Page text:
Cities have a problem with food: they waste a lot of it. The current food distribution setup encourages bulk deliveries via trucks which means that when that large amount of food goes bad – a lot of it does all at the same time. Governments have looked into this problem and are addressing it at the city level by finding novel ways to use the nearly-expired food. Some places are using food that can’t be sold in grocery stores for charity while others use it for entirely other reasons. It’s great to see food waste decrease a little more each year!
And giving food to hungry people—surprise surprise—makes society a lot better. One of the best examples is in the English former industrial town of Leeds, where food that would be thrown away from supermarkets goes to a big state school in a poor neighborhood. The school gets enough to feed all 600 pupils a nutritious breakfast and lunch for no extra cost to itself or to parents. Because the pupils aren’t hungry or coming down off sugar rushes, there’s less truancy, they behave better, and their exam scores have gone up.
But food banks and charities also end up with leftovers, so there’s been an explosion in organizations, like Les Confitures de Dominique in Bordeaux, that turn unwanted fruit and veg into jams, smoothies, chutneys, and soups. In fact, there’s a whole new industry of turning food waste into other food, like Toast Ale in London, which takes the unwanted bread ends that can’t be used for prepackaged sandwiches and turns them into beer.
A vegetarian diet is simple: stop eating meat. A vegan diet is also simple: don’t consume any animal products. In practice, these diets can be seen as difficult for people because of the culture surrounding them. Vegans can be seen as aggressive in their opinions, but that’s a vocal minority. Most vegans are cool with whatever you do, indeed there is a growing movement of vegans who are celebrating people who just eat less meat.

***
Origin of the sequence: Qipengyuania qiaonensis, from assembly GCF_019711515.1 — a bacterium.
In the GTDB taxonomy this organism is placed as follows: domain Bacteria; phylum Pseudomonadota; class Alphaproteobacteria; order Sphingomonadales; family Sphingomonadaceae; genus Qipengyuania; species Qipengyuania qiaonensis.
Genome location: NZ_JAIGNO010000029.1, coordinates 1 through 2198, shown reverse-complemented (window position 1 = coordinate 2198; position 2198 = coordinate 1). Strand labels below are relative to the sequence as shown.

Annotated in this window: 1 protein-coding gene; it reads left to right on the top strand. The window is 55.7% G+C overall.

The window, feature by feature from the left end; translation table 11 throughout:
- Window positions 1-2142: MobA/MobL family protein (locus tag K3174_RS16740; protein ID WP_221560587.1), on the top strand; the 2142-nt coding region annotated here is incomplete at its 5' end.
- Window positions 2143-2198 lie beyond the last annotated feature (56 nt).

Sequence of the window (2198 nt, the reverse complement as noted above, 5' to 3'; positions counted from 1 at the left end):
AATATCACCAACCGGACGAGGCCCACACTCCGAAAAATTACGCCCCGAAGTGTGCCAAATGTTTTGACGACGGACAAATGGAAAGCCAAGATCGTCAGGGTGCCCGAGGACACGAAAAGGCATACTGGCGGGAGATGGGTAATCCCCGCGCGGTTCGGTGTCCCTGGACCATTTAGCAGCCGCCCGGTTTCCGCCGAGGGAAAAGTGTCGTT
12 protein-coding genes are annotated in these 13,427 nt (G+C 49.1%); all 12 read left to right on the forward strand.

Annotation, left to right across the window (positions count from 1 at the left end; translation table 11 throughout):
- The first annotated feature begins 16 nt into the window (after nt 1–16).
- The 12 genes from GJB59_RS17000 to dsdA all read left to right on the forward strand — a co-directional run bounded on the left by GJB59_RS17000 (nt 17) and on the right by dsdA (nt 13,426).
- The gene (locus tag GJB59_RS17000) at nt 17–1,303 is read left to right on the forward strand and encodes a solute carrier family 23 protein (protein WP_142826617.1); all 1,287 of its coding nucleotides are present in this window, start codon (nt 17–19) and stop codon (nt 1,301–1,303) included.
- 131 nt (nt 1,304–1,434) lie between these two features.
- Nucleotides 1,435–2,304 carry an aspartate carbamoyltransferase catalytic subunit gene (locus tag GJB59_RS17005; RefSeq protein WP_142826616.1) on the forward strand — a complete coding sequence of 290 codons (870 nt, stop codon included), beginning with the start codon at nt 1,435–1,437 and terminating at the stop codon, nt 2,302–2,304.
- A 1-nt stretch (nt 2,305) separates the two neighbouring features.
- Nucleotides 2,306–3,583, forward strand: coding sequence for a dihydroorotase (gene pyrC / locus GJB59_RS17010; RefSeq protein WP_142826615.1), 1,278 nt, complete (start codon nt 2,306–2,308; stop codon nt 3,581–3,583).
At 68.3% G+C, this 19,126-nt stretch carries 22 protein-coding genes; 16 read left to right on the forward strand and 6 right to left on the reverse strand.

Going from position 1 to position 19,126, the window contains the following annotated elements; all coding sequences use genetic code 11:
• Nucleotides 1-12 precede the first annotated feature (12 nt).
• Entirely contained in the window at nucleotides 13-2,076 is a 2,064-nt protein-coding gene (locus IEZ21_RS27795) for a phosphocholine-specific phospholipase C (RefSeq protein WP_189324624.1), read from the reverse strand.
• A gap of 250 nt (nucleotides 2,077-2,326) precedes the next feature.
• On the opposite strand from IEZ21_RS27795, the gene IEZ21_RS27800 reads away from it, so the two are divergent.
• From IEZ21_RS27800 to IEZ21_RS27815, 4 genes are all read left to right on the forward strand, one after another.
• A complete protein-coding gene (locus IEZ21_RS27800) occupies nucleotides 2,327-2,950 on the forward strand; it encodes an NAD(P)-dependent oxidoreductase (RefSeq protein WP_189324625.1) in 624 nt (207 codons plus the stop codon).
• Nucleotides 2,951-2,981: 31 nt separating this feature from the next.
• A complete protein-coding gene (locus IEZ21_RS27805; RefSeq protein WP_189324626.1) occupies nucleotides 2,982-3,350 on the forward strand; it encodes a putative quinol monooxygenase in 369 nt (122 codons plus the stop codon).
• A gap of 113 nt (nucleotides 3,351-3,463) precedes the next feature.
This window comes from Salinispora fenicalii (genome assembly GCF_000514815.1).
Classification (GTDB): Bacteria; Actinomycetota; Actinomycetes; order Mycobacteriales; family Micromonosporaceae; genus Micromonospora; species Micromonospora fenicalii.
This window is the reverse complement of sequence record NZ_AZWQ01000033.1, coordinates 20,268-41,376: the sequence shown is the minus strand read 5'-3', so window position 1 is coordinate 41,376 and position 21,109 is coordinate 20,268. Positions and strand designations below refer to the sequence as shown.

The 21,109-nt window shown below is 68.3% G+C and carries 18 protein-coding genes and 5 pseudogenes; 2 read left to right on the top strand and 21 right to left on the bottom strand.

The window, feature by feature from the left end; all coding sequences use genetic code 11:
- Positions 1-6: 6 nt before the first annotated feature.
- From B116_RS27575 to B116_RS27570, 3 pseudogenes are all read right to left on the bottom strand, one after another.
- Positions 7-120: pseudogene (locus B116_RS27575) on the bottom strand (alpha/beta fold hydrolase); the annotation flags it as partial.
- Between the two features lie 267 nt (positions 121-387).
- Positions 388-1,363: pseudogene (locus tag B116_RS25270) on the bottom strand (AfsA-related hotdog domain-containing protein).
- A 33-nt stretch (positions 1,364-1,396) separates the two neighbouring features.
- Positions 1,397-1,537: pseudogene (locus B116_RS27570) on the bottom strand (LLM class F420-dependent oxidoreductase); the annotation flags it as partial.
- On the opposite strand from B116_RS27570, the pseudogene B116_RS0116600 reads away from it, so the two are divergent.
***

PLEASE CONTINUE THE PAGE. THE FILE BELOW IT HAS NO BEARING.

The Bros take an inclusive approach to veganism: “We cast a big tent, and the goal is to bring people in. [We don’t] define vegan in this very stringent, hardcore way that is inaccessible to people.”
They’re definitely onto something. In November, Quartz chronicled the transitionthat the animal welfare lobbying group The Humane Society made in its messaging: Less emphasis on no animal-derived products under any circumstances, and more on fewer, better-raised animal products. The idea is that by getting consumers to demand more responsibly raised meat, as opposed to no meat at all, more animals would be saved in the long run.
Teenagers question assumptions and tend to rebel against societal norms, so why not get them to question the normal industrial food supply we have? If we do subtly guide teens to think that standard capitalist food practices should be questioned they end up rebelling by eating healthy! It turns out all one has to do to encourage healthy eating is to get teens to think about where their food comes from more than what does for our bodies.
“If the normal way of seeing healthy eating is that it is lame, then you don’t want to be the kind of person who is a healthy eater,” said David Yeager, co-author of the research from the University of Texas at Austin.